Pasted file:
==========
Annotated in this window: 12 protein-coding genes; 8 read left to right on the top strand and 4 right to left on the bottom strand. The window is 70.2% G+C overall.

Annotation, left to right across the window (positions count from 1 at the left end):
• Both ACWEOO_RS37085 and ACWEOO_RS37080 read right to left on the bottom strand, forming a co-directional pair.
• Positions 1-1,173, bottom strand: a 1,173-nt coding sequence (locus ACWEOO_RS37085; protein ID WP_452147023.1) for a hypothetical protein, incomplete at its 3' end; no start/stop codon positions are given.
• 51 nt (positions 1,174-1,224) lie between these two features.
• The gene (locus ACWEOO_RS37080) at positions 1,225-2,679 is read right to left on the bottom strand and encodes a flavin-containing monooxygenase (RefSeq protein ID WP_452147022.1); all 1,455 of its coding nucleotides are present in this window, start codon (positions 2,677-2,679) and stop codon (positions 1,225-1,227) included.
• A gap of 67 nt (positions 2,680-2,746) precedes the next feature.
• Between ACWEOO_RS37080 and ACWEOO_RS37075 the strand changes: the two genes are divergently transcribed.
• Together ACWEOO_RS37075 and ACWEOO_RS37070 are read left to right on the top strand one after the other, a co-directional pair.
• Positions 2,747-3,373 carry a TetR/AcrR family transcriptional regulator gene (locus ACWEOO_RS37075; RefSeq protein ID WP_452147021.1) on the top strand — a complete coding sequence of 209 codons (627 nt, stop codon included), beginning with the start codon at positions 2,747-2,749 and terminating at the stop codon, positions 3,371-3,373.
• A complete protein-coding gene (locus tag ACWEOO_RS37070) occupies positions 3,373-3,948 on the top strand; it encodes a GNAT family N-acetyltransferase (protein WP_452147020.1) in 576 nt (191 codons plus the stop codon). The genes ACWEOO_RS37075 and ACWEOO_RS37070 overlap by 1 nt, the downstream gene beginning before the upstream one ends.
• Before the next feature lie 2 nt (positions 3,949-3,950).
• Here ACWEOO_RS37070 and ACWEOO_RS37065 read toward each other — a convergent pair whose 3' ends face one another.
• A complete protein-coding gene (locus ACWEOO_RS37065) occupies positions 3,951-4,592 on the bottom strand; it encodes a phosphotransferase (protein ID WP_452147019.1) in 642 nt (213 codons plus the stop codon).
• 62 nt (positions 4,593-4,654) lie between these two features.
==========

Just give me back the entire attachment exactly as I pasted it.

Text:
Annotated in this window: 12 protein-coding genes; 8 read left to right on the top strand and 4 right to left on the bottom strand. The window is 70.2% G+C overall.

Annotation, left to right across the window (positions count from 1 at the left end):
• Both ACWEOO_RS37085 and ACWEOO_RS37080 read right to left on the bottom strand, forming a co-directional pair.
• Positions 1-1,173, bottom strand: a 1,173-nt coding sequence (locus ACWEOO_RS37085; protein ID WP_452147023.1) for a hypothetical protein, incomplete at its 3' end; no start/stop codon positions are given.
• 51 nt (positions 1,174-1,224) lie between these two features.
• The gene (locus ACWEOO_RS37080) at positions 1,225-2,679 is read right to left on the bottom strand and encodes a flavin-containing monooxygenase (RefSeq protein ID WP_452147022.1); all 1,455 of its coding nucleotides are present in this window, start codon (positions 2,677-2,679) and stop codon (positions 1,225-1,227) included.
• A gap of 67 nt (positions 2,680-2,746) precedes the next feature.
• Between ACWEOO_RS37080 and ACWEOO_RS37075 the strand changes: the two genes are divergently transcribed.
• Together ACWEOO_RS37075 and ACWEOO_RS37070 are read left to right on the top strand one after the other, a co-directional pair.
• Positions 2,747-3,373 carry a TetR/AcrR family transcriptional regulator gene (locus ACWEOO_RS37075; RefSeq protein ID WP_452147021.1) on the top strand — a complete coding sequence of 209 codons (627 nt, stop codon included), beginning with the start codon at positions 2,747-2,749 and terminating at the stop codon, positions 3,371-3,373.
• A complete protein-coding gene (locus tag ACWEOO_RS37070) occupies positions 3,373-3,948 on the top strand; it encodes a GNAT family N-acetyltransferase (protein WP_452147020.1) in 576 nt (191 codons plus the stop codon). The genes ACWEOO_RS37075 and ACWEOO_RS37070 overlap by 1 nt, the downstream gene beginning before the upstream one ends.
• Before the next feature lie 2 nt (positions 3,949-3,950).
• Here ACWEOO_RS37070 and ACWEOO_RS37065 read toward each other — a convergent pair whose 3' ends face one another.
• A complete protein-coding gene (locus ACWEOO_RS37065) occupies positions 3,951-4,592 on the bottom strand; it encodes a phosphotransferase (protein ID WP_452147019.1) in 642 nt (213 codons plus the stop codon).
• 62 nt (positions 4,593-4,654) lie between these two features.